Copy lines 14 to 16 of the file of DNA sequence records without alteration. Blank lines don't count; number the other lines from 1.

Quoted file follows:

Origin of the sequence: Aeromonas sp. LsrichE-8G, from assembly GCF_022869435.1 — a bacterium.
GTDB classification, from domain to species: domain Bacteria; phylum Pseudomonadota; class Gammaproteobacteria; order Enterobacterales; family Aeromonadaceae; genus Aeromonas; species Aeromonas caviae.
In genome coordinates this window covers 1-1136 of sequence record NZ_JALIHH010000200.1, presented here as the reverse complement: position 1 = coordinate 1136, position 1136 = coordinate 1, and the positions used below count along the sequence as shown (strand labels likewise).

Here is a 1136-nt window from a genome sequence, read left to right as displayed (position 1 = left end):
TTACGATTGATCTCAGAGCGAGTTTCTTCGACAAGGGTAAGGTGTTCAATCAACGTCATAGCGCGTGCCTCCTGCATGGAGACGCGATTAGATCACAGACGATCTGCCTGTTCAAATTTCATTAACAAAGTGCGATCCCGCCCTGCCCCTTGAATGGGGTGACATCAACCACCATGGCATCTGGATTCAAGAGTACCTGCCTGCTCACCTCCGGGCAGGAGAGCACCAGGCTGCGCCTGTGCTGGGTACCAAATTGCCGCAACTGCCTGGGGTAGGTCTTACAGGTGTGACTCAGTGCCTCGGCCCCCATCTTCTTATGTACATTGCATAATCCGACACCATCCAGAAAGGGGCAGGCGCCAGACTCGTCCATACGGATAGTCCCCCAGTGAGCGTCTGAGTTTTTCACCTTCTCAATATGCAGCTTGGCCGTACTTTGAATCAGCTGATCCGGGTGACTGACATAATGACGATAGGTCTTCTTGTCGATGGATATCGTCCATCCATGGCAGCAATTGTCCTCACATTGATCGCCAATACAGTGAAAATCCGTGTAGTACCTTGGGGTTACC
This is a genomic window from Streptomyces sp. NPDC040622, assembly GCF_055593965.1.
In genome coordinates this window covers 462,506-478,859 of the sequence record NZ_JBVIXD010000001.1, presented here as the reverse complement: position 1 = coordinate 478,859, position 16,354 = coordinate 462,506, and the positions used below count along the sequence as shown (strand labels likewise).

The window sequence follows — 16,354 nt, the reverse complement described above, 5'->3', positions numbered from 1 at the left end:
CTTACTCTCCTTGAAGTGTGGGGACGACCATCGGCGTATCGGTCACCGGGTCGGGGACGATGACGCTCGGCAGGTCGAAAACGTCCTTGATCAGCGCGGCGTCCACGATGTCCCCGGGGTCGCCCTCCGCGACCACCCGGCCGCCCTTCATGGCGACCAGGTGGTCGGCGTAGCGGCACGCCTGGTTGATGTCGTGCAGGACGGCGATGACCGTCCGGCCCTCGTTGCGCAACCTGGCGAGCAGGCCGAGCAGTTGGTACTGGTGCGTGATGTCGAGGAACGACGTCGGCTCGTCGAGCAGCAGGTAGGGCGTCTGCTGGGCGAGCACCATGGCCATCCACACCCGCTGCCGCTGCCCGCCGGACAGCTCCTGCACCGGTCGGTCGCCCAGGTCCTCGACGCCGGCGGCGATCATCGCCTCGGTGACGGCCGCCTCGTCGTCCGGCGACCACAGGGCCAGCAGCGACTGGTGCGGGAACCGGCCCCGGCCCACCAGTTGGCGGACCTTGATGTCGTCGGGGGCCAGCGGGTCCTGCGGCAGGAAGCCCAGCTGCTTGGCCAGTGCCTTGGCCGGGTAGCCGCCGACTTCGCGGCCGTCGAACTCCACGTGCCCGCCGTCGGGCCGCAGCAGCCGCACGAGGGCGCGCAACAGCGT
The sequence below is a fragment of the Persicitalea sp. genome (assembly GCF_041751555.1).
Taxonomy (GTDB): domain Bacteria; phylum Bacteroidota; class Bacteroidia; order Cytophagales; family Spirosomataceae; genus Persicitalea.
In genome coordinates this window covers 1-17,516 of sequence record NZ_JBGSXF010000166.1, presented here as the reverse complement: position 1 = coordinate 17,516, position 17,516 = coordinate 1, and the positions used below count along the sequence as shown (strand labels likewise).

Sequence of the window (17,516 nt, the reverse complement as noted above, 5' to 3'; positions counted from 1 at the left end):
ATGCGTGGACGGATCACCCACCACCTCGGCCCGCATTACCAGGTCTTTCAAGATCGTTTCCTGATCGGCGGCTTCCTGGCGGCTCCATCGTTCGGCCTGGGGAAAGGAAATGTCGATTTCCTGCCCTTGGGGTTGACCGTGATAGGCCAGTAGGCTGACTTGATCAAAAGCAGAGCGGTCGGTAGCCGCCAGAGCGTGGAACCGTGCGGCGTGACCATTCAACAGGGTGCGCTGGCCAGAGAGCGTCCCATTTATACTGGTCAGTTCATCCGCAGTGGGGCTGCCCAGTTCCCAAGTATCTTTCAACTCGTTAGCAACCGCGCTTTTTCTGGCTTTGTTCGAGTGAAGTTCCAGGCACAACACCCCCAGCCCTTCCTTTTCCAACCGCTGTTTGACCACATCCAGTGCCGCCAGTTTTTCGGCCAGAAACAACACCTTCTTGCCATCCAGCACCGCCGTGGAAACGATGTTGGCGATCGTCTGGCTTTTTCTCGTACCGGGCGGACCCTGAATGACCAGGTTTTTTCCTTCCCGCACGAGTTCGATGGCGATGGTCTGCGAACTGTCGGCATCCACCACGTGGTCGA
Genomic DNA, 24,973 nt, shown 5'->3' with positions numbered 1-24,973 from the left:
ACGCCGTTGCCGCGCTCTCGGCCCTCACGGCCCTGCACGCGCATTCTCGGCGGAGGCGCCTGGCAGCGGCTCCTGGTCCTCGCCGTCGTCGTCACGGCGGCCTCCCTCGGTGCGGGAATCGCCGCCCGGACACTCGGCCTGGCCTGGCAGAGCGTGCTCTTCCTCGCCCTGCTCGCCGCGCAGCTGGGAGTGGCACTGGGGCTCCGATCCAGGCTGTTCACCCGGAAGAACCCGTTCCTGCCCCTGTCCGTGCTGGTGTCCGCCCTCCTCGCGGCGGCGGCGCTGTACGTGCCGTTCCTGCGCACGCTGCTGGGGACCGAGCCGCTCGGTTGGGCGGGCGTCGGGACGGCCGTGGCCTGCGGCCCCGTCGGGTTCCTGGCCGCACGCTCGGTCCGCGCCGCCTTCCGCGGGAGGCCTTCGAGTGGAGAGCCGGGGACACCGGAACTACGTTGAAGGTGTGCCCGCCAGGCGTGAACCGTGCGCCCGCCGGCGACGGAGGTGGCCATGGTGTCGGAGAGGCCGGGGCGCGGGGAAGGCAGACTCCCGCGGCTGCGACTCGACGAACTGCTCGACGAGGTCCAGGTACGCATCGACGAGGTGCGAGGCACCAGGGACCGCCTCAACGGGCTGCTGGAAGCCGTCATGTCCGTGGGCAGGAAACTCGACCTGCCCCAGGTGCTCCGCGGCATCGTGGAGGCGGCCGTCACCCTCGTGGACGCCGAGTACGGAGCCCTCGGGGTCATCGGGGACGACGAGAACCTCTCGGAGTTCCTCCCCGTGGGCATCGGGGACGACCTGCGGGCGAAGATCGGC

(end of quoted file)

ATGCGTGGACGGATCACCCACCACCTCGGCCCGCATTACCAGGTCTTTCAAGATCGTTTCCTGATCGGCGGCTTCCTGGCGGCTCCATCGTTCGGCCTGGGGAAAGGAAATGTCGATTTCCTGCCCTTGGGGTTGACCGTGATAGGCCAGTAGGCTGACTTGATCAAAAGCAGAGCGGTCGGTAGCCGCCAGAGCGTGGAACCGTGCGGCGTGACCATTCAACAGGGTGCGCTGGCCAGAGAGCGTCCCATTTATACTGGTCAGTTCATCCGCAGTGGGGCTGCCCAGTTCCCAAGTATCTTTCAACTCGTTAGCAACCGCGCTTTTTCTGGCTTTGTTCGAGTGAAGTTCCAGGCACAACACCCCCAGCCCTTCCTTTTCCAACCGCTGTTTGACCACATCCAGTGCCGCCAGTTTTTCGGCCAGAAACAACACCTTCTTGCCATCCAGCACCGCCGTGGAAACGATGTTGGCGATCGTCTGGCTTTTTCTCGTACCGGGCGGACCCTGAATGACCAGGTTTTTTCCTTCCCGCACGAGTTCGATGGCGATGGTCTGCGAACTGTCGGCATCCACCACGTGGTCGA
Genomic DNA, 24,973 nt, shown 5'->3' with positions numbered 1-24,973 from the left:
ACGCCGTTGCCGCGCTCTCGGCCCTCACGGCCCTGCACGCGCATTCTCGGCGGAGGCGCCTGGCAGCGGCTCCTGGTCCTCGCCGTCGTCGTCACGGCGGCCTCCCTCGGTGCGGGAATCGCCGCCCGGACACTCGGCCTGGCCTGGCAGAGCGTGCTCTTCCTCGCCCTGCTCGCCGCGCAGCTGGGAGTGGCACTGGGGCTCCGATCCAGGCTGTTCACCCGGAAGAACCCGTTCCTGCCCCTGTCCGTGCTGGTGTCCGCCCTCCTCGCGGCGGCGGCGCTGTACGTGCCGTTCCTGCGCACGCTGCTGGGGACCGAGCCGCTCGGTTGGGCGGGCGTCGGGACGGCCGTGGCCTGCGGCCCCGTCGGGTTCCTGGCCGCACGCTCGGTCCGCGCCGCCTTCCGCGGGAGGCCTTCGAGTGGAGAGCCGGGGACACCGGAACTACGTTGAAGGTGTGCCCGCCAGGCGTGAACCGTGCGCCCGCCGGCGACGGAGGTGGCCATGGTGTCGGAGAGGCCGGGGCGCGGGGAAGGCAGACTCCCGCGGCTGCGACTCGACGAACTGCTCGACGAGGTCCAGGTACGCATCGACGAGGTGCGAGGCACCAGGGACCGCCTCAACGGGCTGCTGGAAGCCGTCATGTCCGTGGGCAGGAAACTCGACCTGCCCCAGGTGCTCCGCGGCATCGTGGAGGCGGCCGTCACCCTCGTGGACGCCGAGTACGGAGCCCTCGGGGTCATCGGGGACGACGAGAACCTCTCGGAGTTCCTCCCCGTGGGCATCGGGGACGACCTGCGGGCGAAGATCGGC